Leave granted.

The table read as follows-

Attachment A














White Industries (St. 1)...


Canb. Build. Society...


Northbourne Towers...


White Indust. (St's. 2 & 4)...


Ian Potter House...


Civic Hotel...


White Indust. (St's. 3 & 5)...


C.W.A., Polish Club (St. 1)...


Ansett Building...


Edwards, Dunlop...


Gaha Park. Struct....


Derwent House...




Polish Club (St. 2)...


Nat. Capital Ctr. (St. 1)...


Section 56 Park Struct....


Nat. Capital Ctr. (St. 2)...


White Ind. Hotel/Con. Ctr...




Derwent House...




Nat. Capital Ctr. (St. 3)...


Section 38-Retail...


Town House...




Section 38-Office...


White Industries (Stage 6)...


Nat. Capital Ctr. (St. 4)...




Canberra Times (St. 1)*...




Canberra Times (St. 2)*...



* Development Under Consideration

Senator VIGOR —I thank the Senate. I also seek leave to incorporate in Hansard a table entitled `Future Development Projects', which is attached to the affidavit of Dr Robert Care, Chief Engineer of the NCDC, which was submitted to the Supreme Court of the Australian Capital Territory at about the same time.

Leave granted.

The table read as follows-








Space in





White Industries 1.1...




Northbourne Towers...




White Industries 1.2...




White Industries 1.3...




Edwards Dunlop...




Civic Hotel...




White Industries 2.1...








CWA Building...




Polish Club...




Uniting Church...




Section 56...





Section 8...



White Industries 3.1...




Town House*...




Uniting Church 2...




Canberra Times1*...




Section 53...





Section 38...




Canberra Times2*...





(say 32,700)


* not yet approved

1.1 stage 1, Building 1

Senator VIGOR —I thank the Senate. Honourable senators can examine the variations in permanent employment figures for particular projects, which are noticeable in the documents prepared by the same organisation--

Senator Coleman —On a point of order, Madam Acting Deputy President, I draw your attention to standing order 406, which precludes the right of any honourable senator in this place to read his speech, and also to the fact that Senator Vigor has read his speech for the past seven minutes. I am not prepared to sit here for the next 23 minutes and listen to him promoting himself for selection in the Australian Capital Territory.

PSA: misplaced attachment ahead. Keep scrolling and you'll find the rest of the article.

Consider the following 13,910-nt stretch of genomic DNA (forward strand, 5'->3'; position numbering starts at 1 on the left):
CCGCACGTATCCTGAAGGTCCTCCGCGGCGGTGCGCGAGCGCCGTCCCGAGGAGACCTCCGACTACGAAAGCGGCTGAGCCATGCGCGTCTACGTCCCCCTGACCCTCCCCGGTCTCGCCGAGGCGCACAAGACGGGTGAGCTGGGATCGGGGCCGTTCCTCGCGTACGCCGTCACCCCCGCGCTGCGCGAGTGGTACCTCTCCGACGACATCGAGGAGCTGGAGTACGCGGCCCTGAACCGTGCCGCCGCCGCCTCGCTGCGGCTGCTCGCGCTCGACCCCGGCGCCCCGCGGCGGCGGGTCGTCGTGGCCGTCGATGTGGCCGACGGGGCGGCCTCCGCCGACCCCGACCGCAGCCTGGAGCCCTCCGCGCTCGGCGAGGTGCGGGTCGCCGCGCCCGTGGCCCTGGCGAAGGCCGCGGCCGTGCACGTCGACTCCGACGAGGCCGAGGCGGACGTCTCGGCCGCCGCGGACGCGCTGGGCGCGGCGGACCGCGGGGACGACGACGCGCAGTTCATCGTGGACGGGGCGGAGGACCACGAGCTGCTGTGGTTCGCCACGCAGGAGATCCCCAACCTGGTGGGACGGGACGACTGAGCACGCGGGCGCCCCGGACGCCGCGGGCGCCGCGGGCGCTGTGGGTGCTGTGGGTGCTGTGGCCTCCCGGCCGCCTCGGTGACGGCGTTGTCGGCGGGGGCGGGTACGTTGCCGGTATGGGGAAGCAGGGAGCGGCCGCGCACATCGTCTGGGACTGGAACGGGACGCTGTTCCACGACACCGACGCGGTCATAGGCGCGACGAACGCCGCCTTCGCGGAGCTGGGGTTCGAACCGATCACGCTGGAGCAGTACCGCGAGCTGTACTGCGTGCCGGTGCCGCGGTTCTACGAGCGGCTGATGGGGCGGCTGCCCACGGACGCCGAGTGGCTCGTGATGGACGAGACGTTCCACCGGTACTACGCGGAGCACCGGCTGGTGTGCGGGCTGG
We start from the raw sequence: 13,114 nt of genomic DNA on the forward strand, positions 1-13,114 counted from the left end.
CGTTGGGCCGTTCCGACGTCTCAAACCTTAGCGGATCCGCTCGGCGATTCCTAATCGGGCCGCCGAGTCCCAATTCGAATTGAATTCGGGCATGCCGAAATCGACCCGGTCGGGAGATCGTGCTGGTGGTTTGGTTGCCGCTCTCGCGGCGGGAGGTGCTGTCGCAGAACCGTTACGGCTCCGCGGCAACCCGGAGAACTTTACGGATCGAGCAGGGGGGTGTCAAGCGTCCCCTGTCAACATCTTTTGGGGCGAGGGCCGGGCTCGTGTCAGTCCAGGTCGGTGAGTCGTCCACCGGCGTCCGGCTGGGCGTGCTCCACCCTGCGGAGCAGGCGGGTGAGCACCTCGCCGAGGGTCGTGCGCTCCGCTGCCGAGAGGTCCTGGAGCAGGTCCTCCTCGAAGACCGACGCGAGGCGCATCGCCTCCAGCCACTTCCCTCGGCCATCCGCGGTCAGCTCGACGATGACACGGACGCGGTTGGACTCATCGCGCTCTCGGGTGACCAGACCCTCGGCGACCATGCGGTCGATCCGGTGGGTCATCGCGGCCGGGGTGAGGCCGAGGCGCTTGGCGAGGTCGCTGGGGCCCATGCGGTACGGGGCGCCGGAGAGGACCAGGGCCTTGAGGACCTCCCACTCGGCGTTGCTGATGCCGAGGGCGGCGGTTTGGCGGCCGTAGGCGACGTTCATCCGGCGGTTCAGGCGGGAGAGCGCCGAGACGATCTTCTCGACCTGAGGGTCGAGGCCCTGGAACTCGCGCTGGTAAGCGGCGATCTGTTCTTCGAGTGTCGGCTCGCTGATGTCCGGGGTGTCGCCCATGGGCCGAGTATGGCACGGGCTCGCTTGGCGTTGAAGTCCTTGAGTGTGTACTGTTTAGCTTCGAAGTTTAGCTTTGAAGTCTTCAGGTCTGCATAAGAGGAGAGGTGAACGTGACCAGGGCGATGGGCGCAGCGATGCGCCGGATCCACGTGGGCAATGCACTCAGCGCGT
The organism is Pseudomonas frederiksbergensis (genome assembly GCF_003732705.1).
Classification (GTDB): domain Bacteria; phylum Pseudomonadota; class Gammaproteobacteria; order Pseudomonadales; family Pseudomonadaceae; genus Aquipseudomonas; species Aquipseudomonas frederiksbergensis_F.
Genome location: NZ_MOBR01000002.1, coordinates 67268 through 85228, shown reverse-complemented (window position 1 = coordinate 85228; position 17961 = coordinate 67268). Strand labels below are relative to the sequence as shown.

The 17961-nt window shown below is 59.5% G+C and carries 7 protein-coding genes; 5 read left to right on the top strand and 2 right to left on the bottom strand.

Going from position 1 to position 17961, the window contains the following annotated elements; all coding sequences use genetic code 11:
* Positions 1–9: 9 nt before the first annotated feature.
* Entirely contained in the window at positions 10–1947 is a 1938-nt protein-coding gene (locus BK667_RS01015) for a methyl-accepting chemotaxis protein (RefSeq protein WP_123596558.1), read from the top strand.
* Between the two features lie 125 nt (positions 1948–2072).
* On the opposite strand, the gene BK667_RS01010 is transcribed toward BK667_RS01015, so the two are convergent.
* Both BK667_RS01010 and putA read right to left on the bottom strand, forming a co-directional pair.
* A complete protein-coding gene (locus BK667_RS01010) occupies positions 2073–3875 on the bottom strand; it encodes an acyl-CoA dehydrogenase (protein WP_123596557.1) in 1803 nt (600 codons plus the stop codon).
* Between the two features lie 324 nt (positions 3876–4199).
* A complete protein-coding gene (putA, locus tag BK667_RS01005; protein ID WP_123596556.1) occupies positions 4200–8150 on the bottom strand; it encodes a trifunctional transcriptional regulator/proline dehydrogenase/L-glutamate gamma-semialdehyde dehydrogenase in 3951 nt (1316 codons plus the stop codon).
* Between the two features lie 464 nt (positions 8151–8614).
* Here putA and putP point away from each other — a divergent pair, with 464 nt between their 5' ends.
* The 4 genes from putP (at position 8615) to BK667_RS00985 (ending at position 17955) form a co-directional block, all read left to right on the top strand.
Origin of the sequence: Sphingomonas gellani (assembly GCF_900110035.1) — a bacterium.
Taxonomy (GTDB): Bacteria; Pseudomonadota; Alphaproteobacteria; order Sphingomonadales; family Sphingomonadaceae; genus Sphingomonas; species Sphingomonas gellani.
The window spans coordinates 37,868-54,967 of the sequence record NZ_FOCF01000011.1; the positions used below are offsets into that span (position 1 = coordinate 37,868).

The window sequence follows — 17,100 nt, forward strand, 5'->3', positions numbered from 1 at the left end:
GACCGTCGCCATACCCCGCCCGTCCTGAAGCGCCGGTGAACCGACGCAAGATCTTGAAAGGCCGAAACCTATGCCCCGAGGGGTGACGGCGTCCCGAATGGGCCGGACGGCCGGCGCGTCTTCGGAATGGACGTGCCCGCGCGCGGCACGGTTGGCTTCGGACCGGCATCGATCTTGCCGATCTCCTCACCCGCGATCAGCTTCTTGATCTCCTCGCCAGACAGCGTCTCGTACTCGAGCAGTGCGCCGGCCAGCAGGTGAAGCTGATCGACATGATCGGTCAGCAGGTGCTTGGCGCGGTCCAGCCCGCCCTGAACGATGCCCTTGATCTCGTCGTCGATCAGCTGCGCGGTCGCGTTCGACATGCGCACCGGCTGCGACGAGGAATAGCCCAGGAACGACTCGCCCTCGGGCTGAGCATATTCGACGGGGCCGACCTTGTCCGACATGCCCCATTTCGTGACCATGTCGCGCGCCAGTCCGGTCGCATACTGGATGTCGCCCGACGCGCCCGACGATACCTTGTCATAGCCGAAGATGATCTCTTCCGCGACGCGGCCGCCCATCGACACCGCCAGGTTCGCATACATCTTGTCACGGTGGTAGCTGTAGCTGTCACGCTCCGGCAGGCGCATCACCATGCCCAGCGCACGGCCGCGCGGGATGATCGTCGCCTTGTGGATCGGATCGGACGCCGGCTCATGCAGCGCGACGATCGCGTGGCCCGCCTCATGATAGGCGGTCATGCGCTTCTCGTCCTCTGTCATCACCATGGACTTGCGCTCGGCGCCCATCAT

The ACTING DEPUTY PRESIDENT (Senator Giles) —Order! The practice in this chamber is that honourable senators have every right to refer to notes, however copious they may be. There is no point of order.

Senator VIGOR —Thank you, Madam Acting Deputy President. Indeed, in dealing with matters of such importance, it is important to get one's facts correct. I could continue for a great deal longer if I were shooting from the hip in these matters-which is exactly the problem that we face because that is what the NCDC, the Minister and the Department have been doing to date. If there were less shooting from the hip and more conscious care about detail, there would be much better government in this country.

The section 38 development is mentioned in both of the tables to which I referred. The Chief Engineer's table has 1,374 jobs on section 38, 275 at the associated structure on section 53 and 187 on section 56. The table supplied by the Secretary and Manager of the NCDC, Mr Alan Phillips, has 270 jobs on section 56 and 870 retail and 700 office jobs on section 38. Undoubtedly, the NCDC will be able to reconcile those numbers, as it is able to do with most matters.

The point of agreement in both the tables is a total Civic work force of about 32,700-although the Chief Engineer has that happening by 1990, while the Secretary and Manager of the NCDC has it happening by the end of 1992. Either way, employment levels in Civic are heading towards 35,000 people 10 years earlier than they were meant to be heading towards 27,000 people. That is the nub of the whole problem of section 38 development and the proposed variations in the city plan.

Many Canberrans are left scratching their heads about how such incongruity could arise. They are wondering just what extra cost they will have to bear as a result of this turnabout and the explosion in development in the inner city. People in the inner suburbs are wondering what will happen to their living standards. Residents associations have been formed in both Braddon and Turner in recent weeks as the magnitude of potential traffic, lead pollution and commuter parking problems has become clearer. Only yesterday Mr John McMillan, the Convenor of the Braddon Residents Association, contacted my office and pointed out that concern over the impact of the rapid development of Civic and its surrounding areas had brought 70 people to attend a public meeting in April to form a residents association.

Ms Katherine Beauchamp of Turner wrote to me in these terms:

I am one of four residents who last week convened a meeting in Turner concerning unwanted conditions being forced on our suburb by the National Capital Development Commission and the Department of Territories. The vote was overwhelming to form a residents association, which is currently being planned and will be formalised in a couple of weeks.